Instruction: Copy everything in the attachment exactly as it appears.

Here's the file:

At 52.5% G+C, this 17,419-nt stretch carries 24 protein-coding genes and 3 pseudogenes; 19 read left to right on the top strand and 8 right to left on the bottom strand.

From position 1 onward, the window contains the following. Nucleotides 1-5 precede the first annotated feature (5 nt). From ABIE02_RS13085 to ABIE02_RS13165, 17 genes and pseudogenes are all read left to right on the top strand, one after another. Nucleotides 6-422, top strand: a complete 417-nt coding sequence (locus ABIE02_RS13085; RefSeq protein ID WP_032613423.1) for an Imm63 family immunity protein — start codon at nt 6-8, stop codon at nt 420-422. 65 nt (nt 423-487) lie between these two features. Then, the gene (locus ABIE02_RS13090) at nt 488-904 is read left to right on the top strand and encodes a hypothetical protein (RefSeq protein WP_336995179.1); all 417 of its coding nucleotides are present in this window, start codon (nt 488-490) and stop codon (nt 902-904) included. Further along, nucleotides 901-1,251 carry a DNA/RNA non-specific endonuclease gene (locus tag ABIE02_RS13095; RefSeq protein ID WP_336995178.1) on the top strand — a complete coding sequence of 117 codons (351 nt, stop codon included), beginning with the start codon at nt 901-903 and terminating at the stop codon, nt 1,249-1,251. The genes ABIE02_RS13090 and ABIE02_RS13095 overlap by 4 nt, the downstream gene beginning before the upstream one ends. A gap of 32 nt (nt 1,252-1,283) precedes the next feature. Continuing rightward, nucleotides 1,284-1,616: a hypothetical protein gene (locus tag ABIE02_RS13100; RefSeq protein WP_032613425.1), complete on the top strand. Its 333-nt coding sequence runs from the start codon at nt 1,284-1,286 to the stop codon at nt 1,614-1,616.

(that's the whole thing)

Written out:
At 52.5% G+C, this 17,419-nt stretch carries 24 protein-coding genes and 3 pseudogenes; 19 read left to right on the top strand and 8 right to left on the bottom strand.

From position 1 onward, the window contains the following. Nucleotides 1-5 precede the first annotated feature (5 nt). From ABIE02_RS13085 to ABIE02_RS13165, 17 genes and pseudogenes are all read left to right on the top strand, one after another. Nucleotides 6-422, top strand: a complete 417-nt coding sequence (locus ABIE02_RS13085; RefSeq protein ID WP_032613423.1) for an Imm63 family immunity protein — start codon at nt 6-8, stop codon at nt 420-422. 65 nt (nt 423-487) lie between these two features. Then, the gene (locus ABIE02_RS13090) at nt 488-904 is read left to right on the top strand and encodes a hypothetical protein (RefSeq protein WP_336995179.1); all 417 of its coding nucleotides are present in this window, start codon (nt 488-490) and stop codon (nt 902-904) included. Further along, nucleotides 901-1,251 carry a DNA/RNA non-specific endonuclease gene (locus tag ABIE02_RS13095; RefSeq protein ID WP_336995178.1) on the top strand — a complete coding sequence of 117 codons (351 nt, stop codon included), beginning with the start codon at nt 901-903 and terminating at the stop codon, nt 1,249-1,251. The genes ABIE02_RS13090 and ABIE02_RS13095 overlap by 4 nt, the downstream gene beginning before the upstream one ends. A gap of 32 nt (nt 1,252-1,283) precedes the next feature. Continuing rightward, nucleotides 1,284-1,616: a hypothetical protein gene (locus tag ABIE02_RS13100; RefSeq protein WP_032613425.1), complete on the top strand. Its 333-nt coding sequence runs from the start codon at nt 1,284-1,286 to the stop codon at nt 1,614-1,616.